This October, I finally rang the bell at the UCSD Moores Cancer Center.  It is a tradition that when you do your last Chemotherapy treatment that you gather with all the Oncology nurses in the infusion center and ring the bell, signaling the last chemo.  Yep, go figure, who could possibly write this story.   Those three words you never think you will hear: “You’ve got Cancer”.    My doctor thoroughly believes a direct result of the stress that fills my days and that I probably had it underlying for a few years.  There is a really good reason when on a flight, that the flight attendant tells you to put your mask on first so you can care for those around you.  I think I skipped that part.  I was still working on the seatbelt.   I learned in December of last year that it was confirmed and have spent the last year getting Chemo every 21 days.   I can really say that it gave me a whole new focus and determination to change my daily activity to make sure I have some time for myself.   When you are 100% responsible for another human being that needs constant care, you end up not having a lot of time to ensure your own well being.   No matter what happens down the road, I owe it to Samantha wholeheartedly to make sure I am healthy for her.   And I owe it to myself.   But I also know now, after this year, that plans need to be made for the future for Tom and what care he will require that I will no longer be able to do.   Caring for him should not be my life sentence.    I will do my part, and I will guide the process, but also know that after this year, that it cannot be my entire future.   There will be help along the way and difficult decisions.   The San Diego Brain Injury Foundation has been a great resource and I know that I should feel complete and comfortable when the time comes for adjustments to be made in our care and lives together with Tom.   For now, our solution is some great in home care.    All I know is that in the end, I have done my best to keep with the promises made.  A lifelong commitment to another person is not always what everyone believes or thinks it is.   It sometimes isn’t all the great stuff, it is more of the hard stuff.  Tomorrow, I wish for Tom an easy day.  I know that it is only one minute, one hour and one day at a time for him.  No past or no future thoughts.  Maybe that is good.   For Sam, enjoyment at college and for all the joy her future holds.  For me, just keep me healthy.   I can manage the rest, as long as we have our health.  Take it from me, keep your oxygen mask on.  Breathe deeply.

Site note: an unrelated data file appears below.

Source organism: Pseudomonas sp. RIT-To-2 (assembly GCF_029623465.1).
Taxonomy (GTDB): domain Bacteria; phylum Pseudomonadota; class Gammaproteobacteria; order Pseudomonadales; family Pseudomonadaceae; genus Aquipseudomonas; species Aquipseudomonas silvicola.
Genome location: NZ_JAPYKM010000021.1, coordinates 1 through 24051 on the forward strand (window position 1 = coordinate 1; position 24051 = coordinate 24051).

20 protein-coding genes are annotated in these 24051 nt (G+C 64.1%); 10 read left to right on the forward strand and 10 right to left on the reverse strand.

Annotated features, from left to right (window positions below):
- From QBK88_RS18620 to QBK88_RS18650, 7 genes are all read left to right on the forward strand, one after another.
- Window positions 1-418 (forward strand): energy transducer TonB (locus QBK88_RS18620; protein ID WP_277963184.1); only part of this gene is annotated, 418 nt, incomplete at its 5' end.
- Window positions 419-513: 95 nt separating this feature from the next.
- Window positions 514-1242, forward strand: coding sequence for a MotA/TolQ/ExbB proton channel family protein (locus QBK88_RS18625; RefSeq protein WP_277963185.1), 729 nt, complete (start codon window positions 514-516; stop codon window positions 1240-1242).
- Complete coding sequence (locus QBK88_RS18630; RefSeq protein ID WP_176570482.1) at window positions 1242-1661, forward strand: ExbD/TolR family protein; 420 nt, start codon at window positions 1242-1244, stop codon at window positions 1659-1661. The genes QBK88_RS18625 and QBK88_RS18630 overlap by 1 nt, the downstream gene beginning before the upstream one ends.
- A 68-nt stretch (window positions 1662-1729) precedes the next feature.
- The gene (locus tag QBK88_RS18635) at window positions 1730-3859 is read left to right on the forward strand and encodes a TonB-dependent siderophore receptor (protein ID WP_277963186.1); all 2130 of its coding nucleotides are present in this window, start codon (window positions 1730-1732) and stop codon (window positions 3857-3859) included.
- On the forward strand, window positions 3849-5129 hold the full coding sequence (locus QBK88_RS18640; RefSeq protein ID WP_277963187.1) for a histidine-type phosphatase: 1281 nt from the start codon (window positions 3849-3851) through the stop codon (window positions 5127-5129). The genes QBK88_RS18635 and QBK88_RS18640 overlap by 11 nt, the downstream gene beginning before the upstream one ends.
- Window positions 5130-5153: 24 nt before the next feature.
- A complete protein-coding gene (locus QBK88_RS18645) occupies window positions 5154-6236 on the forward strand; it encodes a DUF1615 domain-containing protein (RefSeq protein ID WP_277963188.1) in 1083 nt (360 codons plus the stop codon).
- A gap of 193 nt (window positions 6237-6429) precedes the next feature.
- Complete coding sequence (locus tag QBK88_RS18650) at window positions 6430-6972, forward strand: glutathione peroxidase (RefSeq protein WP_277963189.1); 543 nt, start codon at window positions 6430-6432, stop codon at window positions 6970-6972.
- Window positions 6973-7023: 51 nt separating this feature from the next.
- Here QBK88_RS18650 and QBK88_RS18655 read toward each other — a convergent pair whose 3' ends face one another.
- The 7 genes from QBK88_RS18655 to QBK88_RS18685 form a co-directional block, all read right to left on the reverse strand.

Give the ones you love wings to fly, roots to come back and reasons to stay.  ~ Dalai Lama